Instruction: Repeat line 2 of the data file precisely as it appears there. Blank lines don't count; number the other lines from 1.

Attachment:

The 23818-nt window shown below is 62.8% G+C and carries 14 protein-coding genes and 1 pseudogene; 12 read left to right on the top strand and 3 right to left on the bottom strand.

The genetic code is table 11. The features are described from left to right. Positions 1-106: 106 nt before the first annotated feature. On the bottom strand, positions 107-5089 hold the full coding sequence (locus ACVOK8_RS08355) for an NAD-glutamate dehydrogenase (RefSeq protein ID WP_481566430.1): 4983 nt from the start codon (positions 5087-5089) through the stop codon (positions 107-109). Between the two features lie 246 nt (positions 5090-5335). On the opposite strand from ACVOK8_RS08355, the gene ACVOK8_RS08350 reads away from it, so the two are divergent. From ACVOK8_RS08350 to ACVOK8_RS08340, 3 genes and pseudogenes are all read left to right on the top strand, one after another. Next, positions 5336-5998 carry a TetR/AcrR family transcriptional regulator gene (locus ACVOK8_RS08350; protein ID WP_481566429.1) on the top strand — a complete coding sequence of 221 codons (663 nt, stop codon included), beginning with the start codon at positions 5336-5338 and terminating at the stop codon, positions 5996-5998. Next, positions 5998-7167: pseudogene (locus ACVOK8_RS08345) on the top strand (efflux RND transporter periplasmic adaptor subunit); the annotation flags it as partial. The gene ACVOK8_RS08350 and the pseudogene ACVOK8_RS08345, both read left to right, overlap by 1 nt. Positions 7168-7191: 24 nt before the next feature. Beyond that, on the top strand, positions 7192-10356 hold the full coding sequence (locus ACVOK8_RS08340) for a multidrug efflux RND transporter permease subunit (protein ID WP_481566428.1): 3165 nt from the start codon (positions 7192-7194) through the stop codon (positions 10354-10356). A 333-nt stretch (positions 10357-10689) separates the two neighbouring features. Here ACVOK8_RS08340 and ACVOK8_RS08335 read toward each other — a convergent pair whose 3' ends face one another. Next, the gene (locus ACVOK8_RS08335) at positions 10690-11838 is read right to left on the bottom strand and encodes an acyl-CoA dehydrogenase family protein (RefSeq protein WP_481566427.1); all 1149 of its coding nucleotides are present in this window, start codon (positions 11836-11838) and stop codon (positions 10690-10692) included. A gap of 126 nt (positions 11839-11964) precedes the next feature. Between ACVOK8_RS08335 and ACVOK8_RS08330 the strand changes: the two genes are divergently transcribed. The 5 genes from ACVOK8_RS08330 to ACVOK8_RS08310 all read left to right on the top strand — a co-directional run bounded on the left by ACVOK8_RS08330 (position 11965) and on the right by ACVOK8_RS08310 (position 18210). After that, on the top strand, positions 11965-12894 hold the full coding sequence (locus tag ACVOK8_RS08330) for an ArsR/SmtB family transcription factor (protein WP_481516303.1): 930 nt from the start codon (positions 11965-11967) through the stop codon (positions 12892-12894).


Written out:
The genetic code is table 11. The features are described from left to right. Positions 1-106: 106 nt before the first annotated feature. On the bottom strand, positions 107-5089 hold the full coding sequence (locus ACVOK8_RS08355) for an NAD-glutamate dehydrogenase (RefSeq protein ID WP_481566430.1): 4983 nt from the start codon (positions 5087-5089) through the stop codon (positions 107-109). Between the two features lie 246 nt (positions 5090-5335). On the opposite strand from ACVOK8_RS08355, the gene ACVOK8_RS08350 reads away from it, so the two are divergent. From ACVOK8_RS08350 to ACVOK8_RS08340, 3 genes and pseudogenes are all read left to right on the top strand, one after another. Next, positions 5336-5998 carry a TetR/AcrR family transcriptional regulator gene (locus ACVOK8_RS08350; protein ID WP_481566429.1) on the top strand — a complete coding sequence of 221 codons (663 nt, stop codon included), beginning with the start codon at positions 5336-5338 and terminating at the stop codon, positions 5996-5998. Next, positions 5998-7167: pseudogene (locus ACVOK8_RS08345) on the top strand (efflux RND transporter periplasmic adaptor subunit); the annotation flags it as partial. The gene ACVOK8_RS08350 and the pseudogene ACVOK8_RS08345, both read left to right, overlap by 1 nt. Positions 7168-7191: 24 nt before the next feature. Beyond that, on the top strand, positions 7192-10356 hold the full coding sequence (locus ACVOK8_RS08340) for a multidrug efflux RND transporter permease subunit (protein ID WP_481566428.1): 3165 nt from the start codon (positions 7192-7194) through the stop codon (positions 10354-10356). A 333-nt stretch (positions 10357-10689) separates the two neighbouring features. Here ACVOK8_RS08340 and ACVOK8_RS08335 read toward each other — a convergent pair whose 3' ends face one another. Next, the gene (locus ACVOK8_RS08335) at positions 10690-11838 is read right to left on the bottom strand and encodes an acyl-CoA dehydrogenase family protein (RefSeq protein WP_481566427.1); all 1149 of its coding nucleotides are present in this window, start codon (positions 11836-11838) and stop codon (positions 10690-10692) included. A gap of 126 nt (positions 11839-11964) precedes the next feature. Between ACVOK8_RS08335 and ACVOK8_RS08330 the strand changes: the two genes are divergently transcribed. The 5 genes from ACVOK8_RS08330 to ACVOK8_RS08310 all read left to right on the top strand — a co-directional run bounded on the left by ACVOK8_RS08330 (position 11965) and on the right by ACVOK8_RS08310 (position 18210). After that, on the top strand, positions 11965-12894 hold the full coding sequence (locus tag ACVOK8_RS08330) for an ArsR/SmtB family transcription factor (protein WP_481516303.1): 930 nt from the start codon (positions 11965-11967) through the stop codon (positions 12892-12894).